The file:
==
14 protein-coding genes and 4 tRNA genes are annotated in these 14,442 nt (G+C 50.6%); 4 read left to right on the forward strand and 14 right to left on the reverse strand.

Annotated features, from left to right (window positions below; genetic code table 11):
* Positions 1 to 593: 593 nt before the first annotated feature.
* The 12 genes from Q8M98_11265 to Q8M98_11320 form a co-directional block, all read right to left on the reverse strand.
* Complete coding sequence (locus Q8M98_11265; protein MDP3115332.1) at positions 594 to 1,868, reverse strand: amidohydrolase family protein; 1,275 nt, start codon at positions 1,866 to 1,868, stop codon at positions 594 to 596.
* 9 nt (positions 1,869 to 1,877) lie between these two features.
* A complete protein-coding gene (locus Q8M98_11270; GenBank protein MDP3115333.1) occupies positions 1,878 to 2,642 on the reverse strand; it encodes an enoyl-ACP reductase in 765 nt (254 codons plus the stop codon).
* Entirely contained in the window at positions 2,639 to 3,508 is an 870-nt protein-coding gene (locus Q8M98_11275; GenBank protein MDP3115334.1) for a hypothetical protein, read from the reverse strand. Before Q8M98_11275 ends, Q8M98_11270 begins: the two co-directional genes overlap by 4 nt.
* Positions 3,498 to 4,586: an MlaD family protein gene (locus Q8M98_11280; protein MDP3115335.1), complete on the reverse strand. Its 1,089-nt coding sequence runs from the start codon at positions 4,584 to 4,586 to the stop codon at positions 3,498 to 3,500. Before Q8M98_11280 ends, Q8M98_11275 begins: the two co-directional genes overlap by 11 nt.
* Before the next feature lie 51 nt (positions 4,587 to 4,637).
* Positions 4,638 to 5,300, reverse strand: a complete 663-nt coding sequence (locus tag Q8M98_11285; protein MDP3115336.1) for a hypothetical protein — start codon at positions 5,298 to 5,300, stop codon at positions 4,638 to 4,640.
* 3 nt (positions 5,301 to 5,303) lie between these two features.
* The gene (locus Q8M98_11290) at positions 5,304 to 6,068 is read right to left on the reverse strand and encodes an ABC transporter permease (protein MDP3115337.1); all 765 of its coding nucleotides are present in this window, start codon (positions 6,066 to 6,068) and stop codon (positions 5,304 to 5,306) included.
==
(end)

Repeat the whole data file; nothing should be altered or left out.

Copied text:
14 protein-coding genes and 4 tRNA genes are annotated in these 14,442 nt (G+C 50.6%); 4 read left to right on the forward strand and 14 right to left on the reverse strand.

Annotated features, from left to right (window positions below; genetic code table 11):
* Positions 1 to 593: 593 nt before the first annotated feature.
* The 12 genes from Q8M98_11265 to Q8M98_11320 form a co-directional block, all read right to left on the reverse strand.
* Complete coding sequence (locus Q8M98_11265; protein MDP3115332.1) at positions 594 to 1,868, reverse strand: amidohydrolase family protein; 1,275 nt, start codon at positions 1,866 to 1,868, stop codon at positions 594 to 596.
* 9 nt (positions 1,869 to 1,877) lie between these two features.
* A complete protein-coding gene (locus Q8M98_11270; GenBank protein MDP3115333.1) occupies positions 1,878 to 2,642 on the reverse strand; it encodes an enoyl-ACP reductase in 765 nt (254 codons plus the stop codon).
* Entirely contained in the window at positions 2,639 to 3,508 is an 870-nt protein-coding gene (locus Q8M98_11275; GenBank protein MDP3115334.1) for a hypothetical protein, read from the reverse strand. Before Q8M98_11275 ends, Q8M98_11270 begins: the two co-directional genes overlap by 4 nt.
* Positions 3,498 to 4,586: an MlaD family protein gene (locus Q8M98_11280; protein MDP3115335.1), complete on the reverse strand. Its 1,089-nt coding sequence runs from the start codon at positions 4,584 to 4,586 to the stop codon at positions 3,498 to 3,500. Before Q8M98_11280 ends, Q8M98_11275 begins: the two co-directional genes overlap by 11 nt.
* Before the next feature lie 51 nt (positions 4,587 to 4,637).
* Positions 4,638 to 5,300, reverse strand: a complete 663-nt coding sequence (locus tag Q8M98_11285; protein MDP3115336.1) for a hypothetical protein — start codon at positions 5,298 to 5,300, stop codon at positions 4,638 to 4,640.
* 3 nt (positions 5,301 to 5,303) lie between these two features.
* The gene (locus Q8M98_11290) at positions 5,304 to 6,068 is read right to left on the reverse strand and encodes an ABC transporter permease (protein MDP3115337.1); all 765 of its coding nucleotides are present in this window, start codon (positions 6,066 to 6,068) and stop codon (positions 5,304 to 5,306) included.